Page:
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    Well said! We agree on A LOT here! Before I comment on the part where we don't, let me say it clearly: You are an engineer, I am a physics guy and we both speak fluent Math :) So it should really not surprise that on over 99% of what we discuss here we are totally on the same page.

    Still, let me point out the two areas where I'd draw different conclusions.

    1. Self motion is perceived with more than the vestibular system. I'd put the center of the rotation closer to my belly, but this is not going to be a game changer. The reason behind this is, that if you put it closer to your ears, you will make the cues more fitting (less wrong) to the inner ear, but less fitting (more wrong) on the bowels and the haptic receptors (skin). Following a least squares approach, I'd rather have 2 small errors then one big one. I am however totally open for interesting considerations on that problem.

    2. I would strongly advise against changing the center of rotation of the rig to adapt for offset driver positions. A few somewhat educated "guesstimations":
    - An inch is not noticeable
    - A foot is a lot
    - A meter will ruin your experience
    - 3 meters will render the whole rig useless

    Since you know the reason behind this (rotations would be limited by lack of translational operating space), how severe would you judge these four cases?


    After having realised that the driver offset correction is computationally dirt cheap (no sines, cosines, etc...) and mathematically almost trivial, I will invest the time to implement it as an option, because I am simply toooooo curious to miss seeing if it makes a difference or not :grin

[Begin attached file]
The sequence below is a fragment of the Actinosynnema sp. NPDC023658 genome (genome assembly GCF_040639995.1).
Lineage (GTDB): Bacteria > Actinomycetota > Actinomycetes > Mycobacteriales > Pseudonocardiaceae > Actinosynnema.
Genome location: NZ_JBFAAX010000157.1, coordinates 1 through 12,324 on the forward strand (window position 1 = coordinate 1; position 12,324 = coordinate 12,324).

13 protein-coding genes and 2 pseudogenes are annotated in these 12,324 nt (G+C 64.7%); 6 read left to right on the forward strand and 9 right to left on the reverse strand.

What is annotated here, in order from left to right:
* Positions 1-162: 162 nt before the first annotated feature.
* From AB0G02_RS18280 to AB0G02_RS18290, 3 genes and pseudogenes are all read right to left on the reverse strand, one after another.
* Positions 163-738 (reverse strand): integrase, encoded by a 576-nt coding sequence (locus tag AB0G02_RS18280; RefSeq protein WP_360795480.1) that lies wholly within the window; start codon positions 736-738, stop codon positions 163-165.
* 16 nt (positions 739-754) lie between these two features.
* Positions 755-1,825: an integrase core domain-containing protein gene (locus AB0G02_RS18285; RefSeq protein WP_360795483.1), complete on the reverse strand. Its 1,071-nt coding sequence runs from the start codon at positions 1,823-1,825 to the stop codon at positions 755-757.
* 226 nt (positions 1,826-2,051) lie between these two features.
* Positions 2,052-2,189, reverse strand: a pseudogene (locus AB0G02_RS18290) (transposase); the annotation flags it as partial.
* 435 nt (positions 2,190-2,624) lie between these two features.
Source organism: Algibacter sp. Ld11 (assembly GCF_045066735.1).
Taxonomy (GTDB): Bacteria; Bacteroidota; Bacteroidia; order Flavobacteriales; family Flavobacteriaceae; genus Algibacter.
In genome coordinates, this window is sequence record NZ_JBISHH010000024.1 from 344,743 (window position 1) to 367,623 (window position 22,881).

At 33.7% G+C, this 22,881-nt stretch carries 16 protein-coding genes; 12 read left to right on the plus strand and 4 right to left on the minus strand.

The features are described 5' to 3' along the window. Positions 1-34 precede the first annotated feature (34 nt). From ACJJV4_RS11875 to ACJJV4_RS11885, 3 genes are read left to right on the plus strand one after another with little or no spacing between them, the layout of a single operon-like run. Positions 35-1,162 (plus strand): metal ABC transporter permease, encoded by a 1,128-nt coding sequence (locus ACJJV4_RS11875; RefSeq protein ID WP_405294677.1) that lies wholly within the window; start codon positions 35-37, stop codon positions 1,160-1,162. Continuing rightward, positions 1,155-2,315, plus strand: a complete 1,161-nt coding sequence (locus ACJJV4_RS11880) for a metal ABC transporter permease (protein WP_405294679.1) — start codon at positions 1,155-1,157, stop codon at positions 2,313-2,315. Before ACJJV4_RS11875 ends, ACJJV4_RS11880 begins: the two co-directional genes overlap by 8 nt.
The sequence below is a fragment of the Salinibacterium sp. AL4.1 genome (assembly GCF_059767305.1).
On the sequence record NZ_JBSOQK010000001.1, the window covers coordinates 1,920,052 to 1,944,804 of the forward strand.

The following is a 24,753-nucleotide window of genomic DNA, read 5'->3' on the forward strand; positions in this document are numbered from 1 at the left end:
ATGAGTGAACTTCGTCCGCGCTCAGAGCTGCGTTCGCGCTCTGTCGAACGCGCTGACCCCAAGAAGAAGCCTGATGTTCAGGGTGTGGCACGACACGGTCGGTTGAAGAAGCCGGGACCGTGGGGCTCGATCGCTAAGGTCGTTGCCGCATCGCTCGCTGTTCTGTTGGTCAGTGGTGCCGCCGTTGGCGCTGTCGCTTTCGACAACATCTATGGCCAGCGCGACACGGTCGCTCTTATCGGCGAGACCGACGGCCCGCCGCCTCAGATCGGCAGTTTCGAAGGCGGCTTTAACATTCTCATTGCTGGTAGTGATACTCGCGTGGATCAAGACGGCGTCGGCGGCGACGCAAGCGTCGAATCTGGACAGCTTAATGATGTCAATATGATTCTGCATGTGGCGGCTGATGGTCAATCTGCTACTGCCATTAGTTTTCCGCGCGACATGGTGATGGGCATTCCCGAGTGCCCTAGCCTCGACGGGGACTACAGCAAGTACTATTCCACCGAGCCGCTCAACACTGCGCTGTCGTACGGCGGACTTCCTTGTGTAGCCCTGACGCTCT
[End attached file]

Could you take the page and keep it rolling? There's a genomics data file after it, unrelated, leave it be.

Thanks for your comments, I take what you say very serious.

    Dirty :)
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    Last edited: Mar 26, 2019
  10. Dirty

    Dirty Active Member Gold Contributor

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    Exactly the point I argued a few weeks ago on this thread. With exactly the same arguments :) ....like I said: An engineer and a physics guy....
    No way this is going to replace motion cancelling based on hijacked controllers. I just wanted to mention that in one form or another the cancelling uses the same mathematical approach.
  11. SilentChill

    SilentChill Problem Maker

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    That's exactly what I thought until the author told me straight that the offsets have nothing to do with motion cancellation. Its all documented on the github:)
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  12. Dirty

    Dirty Active Member Gold Contributor

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    now, that's an argument I can't refuse! Thanks :)
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  13. pmvcda

    pmvcda aka FlyPT

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    But... You can calculate everything, but there's no need for that.
    Changing the center of rotation, automatically scales the values. No need for more calculations.
    Tangential speed is proportional to the radius. Further we go, bigger the speed.
    We just have to scale them to fit the rig.
    We can look at it however we want, but we have to scale it. there's no other way.
    Using the center of rotation, gives you real behaviour.
    If you are to far from CG, you almost feel a yaw as a sway, because radius is too big.

    Like I said before, that's the reason I use auto gain. It's to scale the values to fit the range of the rig.
    And it will fit the values proportionally as it should.
    In my program, I let people play with values, but the correct way is to use 180º range in rotations and the same value for all translations.
    Same with individual gains, they should be the same for rotations and the same for translations.
    1G in one direction should feel the same as 1G in a completely different direction.
  14. hexpod

    hexpod http://heXpod.xyz

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    Very interesting discussion.

    @pmvcda let’s imagine the scenario of 747.

    “You feel the Yaw almost as Sway” is a very good example.

    Actually maybe the serious simulators should do this job by outputting corrected forces from the vehicle CoD to the pilot location inside the vehicle (aircraft)

    Only to say that if you put your CoG 25 meters behind like in reality, you will most propably transform your 6-dof in a 4-dof